Thai Festivals in the second quarter of the year.

//Thai Festivals in the second quarter of the year.

Thai Festivals in the second quarter of the year.

With music, water fights, puppets and ghosts, the second quarter of the year brings more exciting festivals to Thailand’s annual events calendar. Here are a few you really do need to experience.

Phi Ta Khon, the Ghost Festival

Where: Dan Sai, Loei province

When: Between March and July

One of the country’s most unique festivals is Phi Ta Khon, which takes place each year in Dan Sai in the Loei Province. Better known in English as the Ghost Festival, it is a Buddhist merit-making holiday. During this three day period the quiet farming village of Dan Sai is transformed by colourful, masked spirits with bells around their waists, who dance and parade through the streets. The Thai festival is a re-enactment of a Buddhist story and a celebration of animist reincarnation beliefs that speaks of the time Lord Buddha was living his final incarnation before enlightenment as a prince who had been banished from his kingdom. After being exiled, Lord Buddha returned to a homecoming so jubilant that it awoke the dead, who joined in on the festivities. Phi Ta Khon is part of a bigger Buddhist festival called Bun Luang, which is celebrated in many parts of northern Thailand. The dates, between March and July, are selected annually by the town’s mediums.

Songkran Water Festival

Where: Everywhere

When: April

Imagine taking to the streets armed with a water pistol and the express purpose of shooting as much water as possible at passersby, family and friends in a madly wonderful and fun celebration that brings in the New Year. This is exactly what happens annually during the much-adored Songkran festival. Celebrated in Thailand as the traditional Buddhist New Year, the word Songkran comes from the Sanskrit word saṃkrānti, which means transformation or change and marks the beginning of the solar calendar. For many it is a period of reflection and time to show respect to elders, but for others it’s a perfect opportunity to hit the streets for a giant water fight that is enjoyed by millions across the Kingdom.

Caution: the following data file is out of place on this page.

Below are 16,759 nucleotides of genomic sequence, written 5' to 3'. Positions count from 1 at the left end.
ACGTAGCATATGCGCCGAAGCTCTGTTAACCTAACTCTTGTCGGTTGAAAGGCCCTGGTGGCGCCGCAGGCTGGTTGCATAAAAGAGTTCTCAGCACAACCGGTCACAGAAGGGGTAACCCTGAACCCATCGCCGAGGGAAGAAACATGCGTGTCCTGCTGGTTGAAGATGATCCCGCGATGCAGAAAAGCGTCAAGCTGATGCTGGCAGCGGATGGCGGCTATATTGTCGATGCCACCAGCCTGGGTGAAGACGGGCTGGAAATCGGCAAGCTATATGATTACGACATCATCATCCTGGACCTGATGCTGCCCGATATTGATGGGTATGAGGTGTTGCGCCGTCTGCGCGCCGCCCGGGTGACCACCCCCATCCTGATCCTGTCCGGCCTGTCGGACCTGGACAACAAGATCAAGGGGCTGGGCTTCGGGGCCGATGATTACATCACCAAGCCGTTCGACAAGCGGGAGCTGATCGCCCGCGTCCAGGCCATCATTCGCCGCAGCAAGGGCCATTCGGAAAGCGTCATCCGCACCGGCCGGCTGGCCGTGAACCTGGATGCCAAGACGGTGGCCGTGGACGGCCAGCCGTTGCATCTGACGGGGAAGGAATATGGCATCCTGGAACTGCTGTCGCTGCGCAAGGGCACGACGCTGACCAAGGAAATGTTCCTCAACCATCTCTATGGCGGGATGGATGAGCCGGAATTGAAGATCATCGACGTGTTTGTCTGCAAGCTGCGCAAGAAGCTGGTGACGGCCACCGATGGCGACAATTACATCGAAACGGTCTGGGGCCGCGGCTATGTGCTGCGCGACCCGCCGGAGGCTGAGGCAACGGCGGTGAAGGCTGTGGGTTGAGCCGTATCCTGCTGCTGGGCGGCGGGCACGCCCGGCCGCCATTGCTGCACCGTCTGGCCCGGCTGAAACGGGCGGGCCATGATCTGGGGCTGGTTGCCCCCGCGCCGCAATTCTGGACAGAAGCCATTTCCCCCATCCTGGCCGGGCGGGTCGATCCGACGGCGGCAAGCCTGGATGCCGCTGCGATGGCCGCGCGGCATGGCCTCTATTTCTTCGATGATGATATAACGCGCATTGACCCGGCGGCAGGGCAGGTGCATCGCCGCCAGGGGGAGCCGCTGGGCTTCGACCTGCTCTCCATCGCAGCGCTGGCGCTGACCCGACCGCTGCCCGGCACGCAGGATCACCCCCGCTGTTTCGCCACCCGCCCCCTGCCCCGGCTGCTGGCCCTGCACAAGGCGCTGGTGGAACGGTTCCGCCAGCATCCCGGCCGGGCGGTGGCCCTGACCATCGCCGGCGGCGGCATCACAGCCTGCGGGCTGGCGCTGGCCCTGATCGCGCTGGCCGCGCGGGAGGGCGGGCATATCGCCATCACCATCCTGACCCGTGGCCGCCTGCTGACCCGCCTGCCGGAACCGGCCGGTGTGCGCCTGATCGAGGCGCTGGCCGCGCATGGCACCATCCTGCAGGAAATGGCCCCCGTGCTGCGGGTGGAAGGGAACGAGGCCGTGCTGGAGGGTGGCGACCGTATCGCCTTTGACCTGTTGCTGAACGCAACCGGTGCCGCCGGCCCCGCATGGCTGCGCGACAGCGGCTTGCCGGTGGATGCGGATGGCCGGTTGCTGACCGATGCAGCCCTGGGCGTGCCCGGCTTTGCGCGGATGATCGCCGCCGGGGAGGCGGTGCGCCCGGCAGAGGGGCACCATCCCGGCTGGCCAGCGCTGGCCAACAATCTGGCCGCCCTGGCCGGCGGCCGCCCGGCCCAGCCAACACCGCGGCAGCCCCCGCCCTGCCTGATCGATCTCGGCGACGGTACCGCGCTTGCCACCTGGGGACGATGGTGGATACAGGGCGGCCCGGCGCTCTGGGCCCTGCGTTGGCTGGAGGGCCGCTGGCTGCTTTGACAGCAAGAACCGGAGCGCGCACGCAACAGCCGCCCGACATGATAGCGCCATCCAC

Taking place every year from Friday the 13th April until late on Sunday the 15th this festival is a joyous return to childhood, to playful water fights that cool down hot days and to the unadulterated giggles and bliss of the mood and revelry. With April the hottest time of year in Thailand, it’s also the perfect way to cool off. But there is a deeper meaning and a symbolism to the throwing of water. During this time Thais will visit temples and pour water over Buddha statues, which represents washing away the sins and bad luck and starting the New Year with a pure and clean slate.

Nang Yai Shadow Puppet Festival

Where: Nang Yai Museum, Wat Khanon, Ratchaburi

When: April

Each year in April, Nang Yai Museum at Wat Khanon in Photharam, Ratchaburi presents the annual Nang Yai Shadow Puppet Festival. Beyond visiting the museum to enjoy the art and craft demonstrations, you will see live folk performances from around Thailand and be able to enjoy a traditional puppet show and shadow play depiction of The Battle with Mangkornkandh, an episode of The Ramakien.

Chanthaburi Fruit Festival

Where: Chanthaburi

When: end of May or start of June

Held at the end of May or the start of June, this festival in Chanthaburi provides the perfect opportunity to feast on an assortment of fruit, from mangosteen, longkong, longan, salak and the pungent ‘not for everybody’ durian. A colourful and delicious extravaganza, the Chanthaburi Fruit Festival takes place in the small province some 245 km away from Bangkok. The city is not a tourist attraction, but rather agricultural land and with barely 30,000 residents, is a magical retreat from the urban chaos. The Festival traces its origin to when it first started centuries ago. The celebrations, which last for nearly ten days, offer a unique opportunity for visitors to taste the region’s annual fruit produce. The province of Chanthaburi is also known as the ‘Tropical Fruit Bowl of Thailand’. Apart from the delicious fruits, there’s a wide range of activities offered by the Chanthaburi Horticultural Research Centre.

Pattaya International Music Festival

Where: Pattaya

When: June

The Pattaya International Music Festival is one of the biggest international beach music festivals in Asia and is hosted along Pattaya beach road. Drawing music lovers and fun-seekers from all over the world, it provides a fantastic backdrop as you sway along to the music of popular local bands. The festival hosts musicians from many genres such as reggae, jazz, rock, R&B and hip-hop. These genres are celebrated on different stages along the beach. When the festival first began, it saw mostly Thai bands perform, but as the years went back, the scope of the festival grew. In the last decade, it has seen bands from around the world and neighbouring countries like Laos, Cambodia and Malaysia. There are booths selling music-related accessories and food stalls within the concert venue.